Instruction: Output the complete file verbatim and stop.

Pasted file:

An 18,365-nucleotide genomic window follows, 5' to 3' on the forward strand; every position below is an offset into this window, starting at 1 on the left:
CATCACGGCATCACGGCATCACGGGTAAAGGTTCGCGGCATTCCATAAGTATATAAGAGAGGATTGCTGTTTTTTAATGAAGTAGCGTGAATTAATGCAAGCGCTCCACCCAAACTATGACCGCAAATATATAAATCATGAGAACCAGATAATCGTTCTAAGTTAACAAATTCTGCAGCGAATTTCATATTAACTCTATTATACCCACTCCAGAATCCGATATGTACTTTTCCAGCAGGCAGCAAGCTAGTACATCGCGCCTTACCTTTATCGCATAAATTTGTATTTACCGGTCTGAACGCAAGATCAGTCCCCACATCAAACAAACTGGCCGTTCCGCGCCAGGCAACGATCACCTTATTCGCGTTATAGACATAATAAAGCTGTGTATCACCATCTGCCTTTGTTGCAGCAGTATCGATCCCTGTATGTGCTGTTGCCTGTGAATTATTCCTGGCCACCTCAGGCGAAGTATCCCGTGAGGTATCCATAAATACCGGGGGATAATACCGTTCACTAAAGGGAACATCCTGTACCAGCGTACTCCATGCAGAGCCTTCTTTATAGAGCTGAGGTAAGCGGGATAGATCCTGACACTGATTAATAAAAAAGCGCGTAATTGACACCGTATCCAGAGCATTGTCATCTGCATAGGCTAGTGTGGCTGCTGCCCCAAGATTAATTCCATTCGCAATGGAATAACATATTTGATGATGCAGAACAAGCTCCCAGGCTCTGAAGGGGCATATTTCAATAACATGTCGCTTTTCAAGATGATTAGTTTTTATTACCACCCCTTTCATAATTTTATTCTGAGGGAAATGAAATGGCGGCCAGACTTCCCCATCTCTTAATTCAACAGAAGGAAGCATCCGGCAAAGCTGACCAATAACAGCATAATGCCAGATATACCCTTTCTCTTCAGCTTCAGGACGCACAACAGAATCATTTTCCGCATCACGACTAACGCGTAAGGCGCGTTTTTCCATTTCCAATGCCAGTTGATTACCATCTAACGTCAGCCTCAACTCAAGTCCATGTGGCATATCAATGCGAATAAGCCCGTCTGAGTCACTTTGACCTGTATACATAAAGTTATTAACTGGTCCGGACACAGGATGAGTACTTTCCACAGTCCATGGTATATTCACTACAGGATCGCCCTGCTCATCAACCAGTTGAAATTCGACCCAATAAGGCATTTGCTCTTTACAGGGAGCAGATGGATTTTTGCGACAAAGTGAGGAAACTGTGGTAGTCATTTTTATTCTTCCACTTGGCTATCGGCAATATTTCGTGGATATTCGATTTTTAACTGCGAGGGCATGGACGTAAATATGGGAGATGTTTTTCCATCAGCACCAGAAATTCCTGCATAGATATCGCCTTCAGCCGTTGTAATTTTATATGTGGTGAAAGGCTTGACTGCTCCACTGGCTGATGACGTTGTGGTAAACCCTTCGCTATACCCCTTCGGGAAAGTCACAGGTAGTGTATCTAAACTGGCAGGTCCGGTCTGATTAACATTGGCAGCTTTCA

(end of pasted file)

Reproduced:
An 18,365-nucleotide genomic window follows, 5' to 3' on the forward strand; every position below is an offset into this window, starting at 1 on the left:
CATCACGGCATCACGGCATCACGGGTAAAGGTTCGCGGCATTCCATAAGTATATAAGAGAGGATTGCTGTTTTTTAATGAAGTAGCGTGAATTAATGCAAGCGCTCCACCCAAACTATGACCGCAAATATATAAATCATGAGAACCAGATAATCGTTCTAAGTTAACAAATTCTGCAGCGAATTTCATATTAACTCTATTATACCCACTCCAGAATCCGATATGTACTTTTCCAGCAGGCAGCAAGCTAGTACATCGCGCCTTACCTTTATCGCATAAATTTGTATTTACCGGTCTGAACGCAAGATCAGTCCCCACATCAAACAAACTGGCCGTTCCGCGCCAGGCAACGATCACCTTATTCGCGTTATAGACATAATAAAGCTGTGTATCACCATCTGCCTTTGTTGCAGCAGTATCGATCCCTGTATGTGCTGTTGCCTGTGAATTATTCCTGGCCACCTCAGGCGAAGTATCCCGTGAGGTATCCATAAATACCGGGGGATAATACCGTTCACTAAAGGGAACATCCTGTACCAGCGTACTCCATGCAGAGCCTTCTTTATAGAGCTGAGGTAAGCGGGATAGATCCTGACACTGATTAATAAAAAAGCGCGTAATTGACACCGTATCCAGAGCATTGTCATCTGCATAGGCTAGTGTGGCTGCTGCCCCAAGATTAATTCCATTCGCAATGGAATAACATATTTGATGATGCAGAACAAGCTCCCAGGCTCTGAAGGGGCATATTTCAATAACATGTCGCTTTTCAAGATGATTAGTTTTTATTACCACCCCTTTCATAATTTTATTCTGAGGGAAATGAAATGGCGGCCAGACTTCCCCATCTCTTAATTCAACAGAAGGAAGCATCCGGCAAAGCTGACCAATAACAGCATAATGCCAGATATACCCTTTCTCTTCAGCTTCAGGACGCACAACAGAATCATTTTCCGCATCACGACTAACGCGTAAGGCGCGTTTTTCCATTTCCAATGCCAGTTGATTACCATCTAACGTCAGCCTCAACTCAAGTCCATGTGGCATATCAATGCGAATAAGCCCGTCTGAGTCACTTTGACCTGTATACATAAAGTTATTAACTGGTCCGGACACAGGATGAGTACTTTCCACAGTCCATGGTATATTCACTACAGGATCGCCCTGCTCATCAACCAGTTGAAATTCGACCCAATAAGGCATTTGCTCTTTACAGGGAGCAGATGGATTTTTGCGACAAAGTGAGGAAACTGTGGTAGTCATTTTTATTCTTCCACTTGGCTATCGGCAATATTTCGTGGATATTCGATTTTTAACTGCGAGGGCATGGACGTAAATATGGGAGATGTTTTTCCATCAGCACCAGAAATTCCTGCATAGATATCGCCTTCAGCCGTTGTAATTTTATATGTGGTGAAAGGCTTGACTGCTCCACTGGCTGATGACGTTGTGGTAAACCCTTCGCTATACCCCTTCGGGAAAGTCACAGGTAGTGTATCTAAACTGGCAGGTCCGGTCTGATTAACATTGGCAGCTTTCA